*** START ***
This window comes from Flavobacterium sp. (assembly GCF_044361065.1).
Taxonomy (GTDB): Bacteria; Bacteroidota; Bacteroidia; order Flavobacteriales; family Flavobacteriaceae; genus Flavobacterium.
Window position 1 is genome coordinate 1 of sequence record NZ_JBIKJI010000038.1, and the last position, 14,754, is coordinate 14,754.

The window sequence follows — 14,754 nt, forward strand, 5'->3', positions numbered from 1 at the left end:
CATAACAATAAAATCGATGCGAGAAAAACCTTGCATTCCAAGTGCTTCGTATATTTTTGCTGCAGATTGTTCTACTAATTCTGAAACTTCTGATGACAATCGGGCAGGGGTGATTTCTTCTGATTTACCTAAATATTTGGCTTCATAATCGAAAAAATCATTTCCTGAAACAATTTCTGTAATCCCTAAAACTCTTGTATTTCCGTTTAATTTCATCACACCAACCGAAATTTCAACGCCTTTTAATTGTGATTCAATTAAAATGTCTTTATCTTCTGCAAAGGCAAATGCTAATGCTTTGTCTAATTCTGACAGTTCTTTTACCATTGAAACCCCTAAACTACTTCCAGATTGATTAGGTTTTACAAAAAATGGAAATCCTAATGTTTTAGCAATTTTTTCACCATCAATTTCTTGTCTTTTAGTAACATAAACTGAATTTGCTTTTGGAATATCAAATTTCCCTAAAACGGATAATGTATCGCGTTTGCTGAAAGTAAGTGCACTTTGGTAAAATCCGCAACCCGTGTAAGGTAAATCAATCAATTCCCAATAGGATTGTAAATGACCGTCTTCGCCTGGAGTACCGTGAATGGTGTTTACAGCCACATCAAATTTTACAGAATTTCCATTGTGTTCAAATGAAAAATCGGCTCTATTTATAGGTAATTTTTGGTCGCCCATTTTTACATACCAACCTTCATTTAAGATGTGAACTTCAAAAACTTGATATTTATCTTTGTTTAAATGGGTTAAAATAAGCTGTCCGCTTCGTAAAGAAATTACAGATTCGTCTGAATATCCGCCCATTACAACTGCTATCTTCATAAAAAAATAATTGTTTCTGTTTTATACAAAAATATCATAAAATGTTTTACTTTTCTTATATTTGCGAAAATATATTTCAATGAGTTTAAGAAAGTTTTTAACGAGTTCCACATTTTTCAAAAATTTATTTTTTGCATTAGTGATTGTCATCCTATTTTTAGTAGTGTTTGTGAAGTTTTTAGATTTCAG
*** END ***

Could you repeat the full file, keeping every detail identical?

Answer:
This window comes from Flavobacterium sp. (assembly GCF_044361065.1).
Taxonomy (GTDB): Bacteria; Bacteroidota; Bacteroidia; order Flavobacteriales; family Flavobacteriaceae; genus Flavobacterium.
Window position 1 is genome coordinate 1 of sequence record NZ_JBIKJI010000038.1, and the last position, 14,754, is coordinate 14,754.

The window sequence follows — 14,754 nt, forward strand, 5'->3', positions numbered from 1 at the left end:
CATAACAATAAAATCGATGCGAGAAAAACCTTGCATTCCAAGTGCTTCGTATATTTTTGCTGCAGATTGTTCTACTAATTCTGAAACTTCTGATGACAATCGGGCAGGGGTGATTTCTTCTGATTTACCTAAATATTTGGCTTCATAATCGAAAAAATCATTTCCTGAAACAATTTCTGTAATCCCTAAAACTCTTGTATTTCCGTTTAATTTCATCACACCAACCGAAATTTCAACGCCTTTTAATTGTGATTCAATTAAAATGTCTTTATCTTCTGCAAAGGCAAATGCTAATGCTTTGTCTAATTCTGACAGTTCTTTTACCATTGAAACCCCTAAACTACTTCCAGATTGATTAGGTTTTACAAAAAATGGAAATCCTAATGTTTTAGCAATTTTTTCACCATCAATTTCTTGTCTTTTAGTAACATAAACTGAATTTGCTTTTGGAATATCAAATTTCCCTAAAACGGATAATGTATCGCGTTTGCTGAAAGTAAGTGCACTTTGGTAAAATCCGCAACCCGTGTAAGGTAAATCAATCAATTCCCAATAGGATTGTAAATGACCGTCTTCGCCTGGAGTACCGTGAATGGTGTTTACAGCCACATCAAATTTTACAGAATTTCCATTGTGTTCAAATGAAAAATCGGCTCTATTTATAGGTAATTTTTGGTCGCCCATTTTTACATACCAACCTTCATTTAAGATGTGAACTTCAAAAACTTGATATTTATCTTTGTTTAAATGGGTTAAAATAAGCTGTCCGCTTCGTAAAGAAATTACAGATTCGTCTGAATATCCGCCCATTACAACTGCTATCTTCATAAAAAAATAATTGTTTCTGTTTTATACAAAAATATCATAAAATGTTTTACTTTTCTTATATTTGCGAAAATATATTTCAATGAGTTTAAGAAAGTTTTTAACGAGTTCCACATTTTTCAAAAATTTATTTTTTGCATTAGTGATTGTCATCCTATTTTTAGTAGTGTTTGTGAAGTTTTTAGATTTCAG